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Underage drug addicts to get residential care

Underage drug addicts will be provided residential care following a three-year contract signed between government and Caritas.

tim_diacono
Tim Diacono
6 May 2016, 3:36pm
Caritas director Leonid McKay (centre) signing the public social partnership deal
Caritas director Leonid McKay (centre) signing the public social partnership deal
Underage drug and alcohol addicts will be provided residential care following a contract signed between government and Caritas.

The three year contract will take the form of a public social partnership and is expected to cost government around €750,000 and be up and running by the end of the year.

Young addicts will initially be treated in an interim rehabilitation centre, possibly a vacant house at Birkirkara that used to serve as a residential home for female drug victims, social welfare minister Michael Farrugia told a press conference.

A permanent and specialised building has also been envisioned for the future.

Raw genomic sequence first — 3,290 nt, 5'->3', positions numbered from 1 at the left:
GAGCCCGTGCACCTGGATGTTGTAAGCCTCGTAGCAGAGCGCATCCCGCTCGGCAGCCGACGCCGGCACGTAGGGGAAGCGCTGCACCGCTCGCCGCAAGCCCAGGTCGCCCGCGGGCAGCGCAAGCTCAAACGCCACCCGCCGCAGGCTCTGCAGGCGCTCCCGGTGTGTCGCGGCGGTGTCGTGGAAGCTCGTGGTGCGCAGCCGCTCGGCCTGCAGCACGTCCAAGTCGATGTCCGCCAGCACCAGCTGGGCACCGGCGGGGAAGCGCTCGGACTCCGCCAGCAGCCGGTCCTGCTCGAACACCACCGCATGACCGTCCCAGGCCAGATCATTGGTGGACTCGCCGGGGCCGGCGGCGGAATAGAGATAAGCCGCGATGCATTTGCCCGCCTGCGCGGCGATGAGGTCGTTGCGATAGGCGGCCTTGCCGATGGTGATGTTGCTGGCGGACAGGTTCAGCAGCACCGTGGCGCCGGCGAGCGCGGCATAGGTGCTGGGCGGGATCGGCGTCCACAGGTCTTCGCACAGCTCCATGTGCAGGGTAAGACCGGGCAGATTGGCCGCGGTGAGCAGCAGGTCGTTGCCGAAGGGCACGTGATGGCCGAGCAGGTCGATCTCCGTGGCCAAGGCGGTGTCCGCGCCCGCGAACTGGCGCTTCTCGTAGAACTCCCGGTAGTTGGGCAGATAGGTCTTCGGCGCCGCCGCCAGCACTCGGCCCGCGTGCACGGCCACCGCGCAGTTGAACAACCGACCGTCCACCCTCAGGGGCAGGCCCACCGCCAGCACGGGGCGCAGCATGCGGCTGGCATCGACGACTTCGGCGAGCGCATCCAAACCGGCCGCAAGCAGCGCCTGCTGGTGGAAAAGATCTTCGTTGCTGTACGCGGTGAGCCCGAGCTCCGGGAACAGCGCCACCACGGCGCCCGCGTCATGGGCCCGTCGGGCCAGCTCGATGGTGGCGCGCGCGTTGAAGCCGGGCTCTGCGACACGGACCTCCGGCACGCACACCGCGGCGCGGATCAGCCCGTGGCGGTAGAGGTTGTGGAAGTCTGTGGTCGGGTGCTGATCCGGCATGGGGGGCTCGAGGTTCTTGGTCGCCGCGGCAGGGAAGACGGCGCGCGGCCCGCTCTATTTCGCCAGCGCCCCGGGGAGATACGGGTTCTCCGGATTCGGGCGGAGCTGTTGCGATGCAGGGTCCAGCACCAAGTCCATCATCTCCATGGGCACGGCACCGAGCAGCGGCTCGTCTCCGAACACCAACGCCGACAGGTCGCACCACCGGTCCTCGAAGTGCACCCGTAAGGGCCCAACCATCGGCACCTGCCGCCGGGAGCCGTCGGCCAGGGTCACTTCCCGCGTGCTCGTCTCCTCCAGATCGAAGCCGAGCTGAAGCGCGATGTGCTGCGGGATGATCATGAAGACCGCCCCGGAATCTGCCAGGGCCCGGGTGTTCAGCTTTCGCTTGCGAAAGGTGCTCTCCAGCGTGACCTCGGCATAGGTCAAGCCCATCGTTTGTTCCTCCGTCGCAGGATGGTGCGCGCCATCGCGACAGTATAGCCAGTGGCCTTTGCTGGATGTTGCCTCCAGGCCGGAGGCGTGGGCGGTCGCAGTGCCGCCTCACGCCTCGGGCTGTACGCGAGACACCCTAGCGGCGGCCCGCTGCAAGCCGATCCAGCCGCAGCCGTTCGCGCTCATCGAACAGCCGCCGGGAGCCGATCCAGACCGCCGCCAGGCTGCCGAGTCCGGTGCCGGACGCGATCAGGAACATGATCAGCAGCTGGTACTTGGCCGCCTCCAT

Services at the centre will include education to ensure that the youths do not fall behind in school curricula, and will cater for people suffering from both substance abuse and mental illness.   

Discharged people will also receive aftercare treatment for an indefinite period of time.

Meanwhile, Caritas and government employees will undertake training courses abroad on how to treat young addicts.

“[Former Caritas director] Monsignor Victor Grech had long warned of the problem of underage drug users, but this is the first ever contract signed between Caritas and government aimed at tackling the problem,” he said.

Caritas Director Leonid McKay warned that the number of Caritas patients is on the rise, and that 20% of the people treated by the Church-run NGO last year were new clients.

“Residential care must always be seen as a last resort, but an adequate place must be formed for those people who do require it,” he said.

‘Education needed to counter rise of synthetic drugs’

Both Farrugia and McKay noted a changing drug trend in Malta – with heroin becoming less popular, and cocaine and synthetic drugs more widespread.

The latter poses a notorious headache for lawmakers, due to the high rate of development of new chemical forms of the drug.

“Governments are chasing drug developers, and international collaboration is crucial to identify new synthetic drugs as early as possible,” Farrugia said. “However, the crux of the problem is education, and it is better to educate children against the drug before they try them out.” 

DealToday